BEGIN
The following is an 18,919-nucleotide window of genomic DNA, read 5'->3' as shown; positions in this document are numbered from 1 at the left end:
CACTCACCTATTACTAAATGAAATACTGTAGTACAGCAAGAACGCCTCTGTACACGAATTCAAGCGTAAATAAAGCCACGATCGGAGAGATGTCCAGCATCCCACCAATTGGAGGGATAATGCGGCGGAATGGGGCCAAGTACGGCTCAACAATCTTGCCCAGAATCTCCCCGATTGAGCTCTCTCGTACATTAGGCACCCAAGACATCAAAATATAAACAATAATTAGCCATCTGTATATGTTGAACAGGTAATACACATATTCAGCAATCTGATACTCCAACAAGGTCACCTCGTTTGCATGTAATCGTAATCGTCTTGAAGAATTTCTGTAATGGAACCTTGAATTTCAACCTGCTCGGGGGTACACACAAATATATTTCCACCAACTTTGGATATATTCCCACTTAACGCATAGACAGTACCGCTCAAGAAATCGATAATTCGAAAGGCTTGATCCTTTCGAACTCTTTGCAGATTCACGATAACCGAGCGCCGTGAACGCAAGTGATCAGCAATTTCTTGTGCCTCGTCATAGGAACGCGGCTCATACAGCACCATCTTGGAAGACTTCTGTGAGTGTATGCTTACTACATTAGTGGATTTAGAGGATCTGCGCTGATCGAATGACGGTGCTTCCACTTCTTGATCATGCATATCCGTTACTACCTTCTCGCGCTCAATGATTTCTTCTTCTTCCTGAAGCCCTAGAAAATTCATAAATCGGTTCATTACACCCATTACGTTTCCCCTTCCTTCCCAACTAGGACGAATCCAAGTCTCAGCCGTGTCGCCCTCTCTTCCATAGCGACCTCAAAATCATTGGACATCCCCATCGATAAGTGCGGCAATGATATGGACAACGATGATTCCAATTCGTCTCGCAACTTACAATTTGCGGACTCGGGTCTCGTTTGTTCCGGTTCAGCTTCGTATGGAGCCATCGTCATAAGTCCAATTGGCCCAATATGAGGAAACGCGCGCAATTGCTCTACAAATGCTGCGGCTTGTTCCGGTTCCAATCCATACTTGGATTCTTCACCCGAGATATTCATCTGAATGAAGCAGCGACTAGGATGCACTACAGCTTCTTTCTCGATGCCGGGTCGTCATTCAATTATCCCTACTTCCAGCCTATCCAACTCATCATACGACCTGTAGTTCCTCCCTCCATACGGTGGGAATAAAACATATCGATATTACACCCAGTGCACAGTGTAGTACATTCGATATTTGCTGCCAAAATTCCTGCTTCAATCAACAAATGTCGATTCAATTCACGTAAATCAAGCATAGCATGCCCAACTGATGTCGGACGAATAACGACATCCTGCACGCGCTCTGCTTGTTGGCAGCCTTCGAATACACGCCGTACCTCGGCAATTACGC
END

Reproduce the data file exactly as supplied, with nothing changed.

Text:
The following is an 18,919-nucleotide window of genomic DNA, read 5'->3' as shown; positions in this document are numbered from 1 at the left end:
CACTCACCTATTACTAAATGAAATACTGTAGTACAGCAAGAACGCCTCTGTACACGAATTCAAGCGTAAATAAAGCCACGATCGGAGAGATGTCCAGCATCCCACCAATTGGAGGGATAATGCGGCGGAATGGGGCCAAGTACGGCTCAACAATCTTGCCCAGAATCTCCCCGATTGAGCTCTCTCGTACATTAGGCACCCAAGACATCAAAATATAAACAATAATTAGCCATCTGTATATGTTGAACAGGTAATACACATATTCAGCAATCTGATACTCCAACAAGGTCACCTCGTTTGCATGTAATCGTAATCGTCTTGAAGAATTTCTGTAATGGAACCTTGAATTTCAACCTGCTCGGGGGTACACACAAATATATTTCCACCAACTTTGGATATATTCCCACTTAACGCATAGACAGTACCGCTCAAGAAATCGATAATTCGAAAGGCTTGATCCTTTCGAACTCTTTGCAGATTCACGATAACCGAGCGCCGTGAACGCAAGTGATCAGCAATTTCTTGTGCCTCGTCATAGGAACGCGGCTCATACAGCACCATCTTGGAAGACTTCTGTGAGTGTATGCTTACTACATTAGTGGATTTAGAGGATCTGCGCTGATCGAATGACGGTGCTTCCACTTCTTGATCATGCATATCCGTTACTACCTTCTCGCGCTCAATGATTTCTTCTTCTTCCTGAAGCCCTAGAAAATTCATAAATCGGTTCATTACACCCATTACGTTTCCCCTTCCTTCCCAACTAGGACGAATCCAAGTCTCAGCCGTGTCGCCCTCTCTTCCATAGCGACCTCAAAATCATTGGACATCCCCATCGATAAGTGCGGCAATGATATGGACAACGATGATTCCAATTCGTCTCGCAACTTACAATTTGCGGACTCGGGTCTCGTTTGTTCCGGTTCAGCTTCGTATGGAGCCATCGTCATAAGTCCAATTGGCCCAATATGAGGAAACGCGCGCAATTGCTCTACAAATGCTGCGGCTTGTTCCGGTTCCAATCCATACTTGGATTCTTCACCCGAGATATTCATCTGAATGAAGCAGCGACTAGGATGCACTACAGCTTCTTTCTCGATGCCGGGTCGTCATTCAATTATCCCTACTTCCAGCCTATCCAACTCATCATACGACCTGTAGTTCCTCCCTCCATACGGTGGGAATAAAACATATCGATATTACACCCAGTGCACAGTGTAGTACATTCGATATTTGCTGCCAAAATTCCTGCTTCAATCAACAAATGTCGATTCAATTCACGTAAATCAAGCATAGCATGCCCAACTGATGTCGGACGAATAACGACATCCTGCACGCGCTCTGCTTGTTGGCAGCCTTCGAATACACGCCGTACCTCGGCAATTACGC